Pottery use in Alaskan prehistory: an organic residue analysis approach
Despite major environmental challenges, pottery was manufactured and used by Palaeo- and Neo-Eskimos in Alaska for millennia. To better understand why pottery was used by Alaskan hunter-gatherers, the authors have undertaken a number of site-based organic residue analyses that provide direct biomolecular and isotopic evidence for the contents of past pots. The ubiquitous presence of aquatic biomarkers, along with compound specific isotope data, show that pottery use at the sites was consistently related to the processing of aquatic resources, even where a wider variety of foodstuffs was included in the diet. Additionally, there is little evidence for the processing of non-aquatic resources. Future studies aim to better understand the relationship between pottery and aquatic resources in Alaska, and to provide more precise information relating to the origins of archaeological residues.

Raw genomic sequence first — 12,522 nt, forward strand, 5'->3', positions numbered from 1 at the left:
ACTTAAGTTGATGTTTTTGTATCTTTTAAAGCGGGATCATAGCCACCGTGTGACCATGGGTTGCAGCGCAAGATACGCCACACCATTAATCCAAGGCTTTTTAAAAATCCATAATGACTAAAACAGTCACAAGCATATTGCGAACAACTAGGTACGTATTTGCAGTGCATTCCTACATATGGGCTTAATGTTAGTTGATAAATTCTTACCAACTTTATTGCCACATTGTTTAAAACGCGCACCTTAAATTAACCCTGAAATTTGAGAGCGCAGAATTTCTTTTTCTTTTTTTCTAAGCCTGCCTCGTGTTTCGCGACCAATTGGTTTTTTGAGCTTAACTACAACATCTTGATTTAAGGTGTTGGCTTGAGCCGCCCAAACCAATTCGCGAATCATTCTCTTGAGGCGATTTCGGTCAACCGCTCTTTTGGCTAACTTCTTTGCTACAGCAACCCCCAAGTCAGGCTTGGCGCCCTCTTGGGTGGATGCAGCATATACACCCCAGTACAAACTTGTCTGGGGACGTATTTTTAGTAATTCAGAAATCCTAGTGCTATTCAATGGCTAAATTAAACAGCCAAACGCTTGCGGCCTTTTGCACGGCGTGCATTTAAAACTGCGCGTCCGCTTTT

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This Resource is Part of the Following Collections
- Society for American Archaeology 80th Annual Meeting, San Francisco, CA (2015) •
- Human-Environment Interactions & Human Ecology in Western Arctic Prehistory
Cite this Record
Pottery use in Alaskan prehistory: an organic residue analysis approach. Thomas Farrell, Peter Jordan, Rick Knecht, Oliver Craig. Presented at The 80th Annual Meeting of the Society for American Archaeology, San Francisco, California. 2015 ( tDAR id: 395827)
min long: -169.717; min lat: 42.553 ; max long: -122.607; max lat: 71.301 ;